It would seem that good priests do not beget good priests. Samuel's sons are as bad as Eli's, accepting bribes and perverting judgement, whatever that means. The people come to Samuel and demand a king. God is offended, seeing it as a personal rejection of all he's done for him. Samuel informs the people that if they appoint a king, he'll essentially be a feudal lord: work will be assigned and he'll claim the best crops as a tribute. Not unlike when Joseph controlled capital and labour back in Genesis, no? But of course he was righteous and for some reason here it isn't, so it's bad.
But the people ignore him and want a king anyway, so god says go ahead, but don't come crying to him.
Saul is introduced. He's tall and good-looking, which according to Jerry Falwell is the first qualification of a good king. So, as the least horsey member of the British royal family, Zara Phillips is the best qualified to rule?
Our first meeting of Saul is less than auspicious. He has lost his father's donkeys. He gets bored of looking for them, but he's heard that Samuel is in town and decides he's the person to ask about some lost animals. He decides to bring him a quarter of a shekel. They arrive in the city just in time for a major sacrifice.
Now, before all this, god had told Samuel that he would meet the king that day, and when Saul appears, god points him out as his anointed choice. Saul asks Samuel where the prophet is, and Samuel says he's it, and invites him for dinner and a psychic reading the next day. He also says not to worry about the donkeys, and that Saul has been chosen as king.
Saul is reluctant, pointing out he's an unimportant member of the least powerful tribe, but Samuel will have none of it, seating him at the head of the table and giving him the choicest piece of meat. The next day, they go to the top of the house, and Samuel says he's going to show Saul god. What do you want to bet 'god' lives in his pants?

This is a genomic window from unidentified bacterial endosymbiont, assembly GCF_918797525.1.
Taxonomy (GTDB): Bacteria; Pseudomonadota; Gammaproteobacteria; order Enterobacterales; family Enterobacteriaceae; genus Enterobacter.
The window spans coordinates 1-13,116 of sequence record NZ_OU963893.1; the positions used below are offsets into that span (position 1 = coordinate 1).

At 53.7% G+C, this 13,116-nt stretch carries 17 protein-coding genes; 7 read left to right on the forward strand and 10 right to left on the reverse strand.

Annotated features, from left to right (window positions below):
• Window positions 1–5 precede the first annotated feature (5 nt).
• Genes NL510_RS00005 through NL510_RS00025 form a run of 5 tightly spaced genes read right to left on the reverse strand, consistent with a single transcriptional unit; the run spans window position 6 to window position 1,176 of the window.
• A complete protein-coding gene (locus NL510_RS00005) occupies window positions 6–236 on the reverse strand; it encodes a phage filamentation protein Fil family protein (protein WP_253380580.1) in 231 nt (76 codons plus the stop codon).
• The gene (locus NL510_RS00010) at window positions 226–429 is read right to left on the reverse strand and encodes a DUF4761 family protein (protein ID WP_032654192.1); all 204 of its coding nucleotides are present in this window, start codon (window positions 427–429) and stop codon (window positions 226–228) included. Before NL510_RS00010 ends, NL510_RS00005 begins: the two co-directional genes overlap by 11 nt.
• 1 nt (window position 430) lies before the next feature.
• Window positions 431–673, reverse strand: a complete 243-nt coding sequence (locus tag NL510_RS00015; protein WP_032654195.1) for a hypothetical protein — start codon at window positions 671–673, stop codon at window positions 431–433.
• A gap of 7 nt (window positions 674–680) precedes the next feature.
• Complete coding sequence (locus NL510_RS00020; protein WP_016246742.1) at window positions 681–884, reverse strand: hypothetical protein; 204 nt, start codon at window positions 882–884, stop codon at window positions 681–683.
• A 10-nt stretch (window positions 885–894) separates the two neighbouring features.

Nope, it wasn't a trousers-snake, it was even better! Samuel pours oil over his head, then sends him towards the border, where he'll encounter two men who will have a message: the donkeys are safe. He's to keep going to the plain of Tabor, where he'll find three men, one carrying 3 goats, another with 3 loaves of bread, and the last with a bottle of wine. They'll salute him and give him bread. Next, he'll travel on towards the Philistines, where he'll meet some prophets carrying stuff. They'll be prophesying, and then he'll be taken with the spirit of the lord and he'll start prophesying, too. After a week, Samuel will come along to offer burnt sacrifices. Saul leaves and lo and behold, everything happens as predicted. The people see Saul and coin a new proverb Is Saul also among the prophets (v. 12) which I was not familiar with, but which apparently is used when somebody known for doing bad suddenly starts doing good.
Saul eventually comes down from his religious frenzy and sees some of his uncles, who ask about the damned donkeys. He repeats what Samuel said about them, but not the rest of the story.
Meanwhile, Samuel calls the people to Mizpeh and tells them he's going to select the king by lots, and of course it comes out Saul. But Saul has disappeared! Only god knows where he is, hidden among the 'stuff', which might mean baggage, or at home, or goods, depending which translation you prefer. Saul is hauled before the people, who like him because he's tall. They deserve what they get, really. Then Samuel reads out the laws of the land and writes them down in a book. Then everybody goes home. The people of Belial don't want Saul as their king.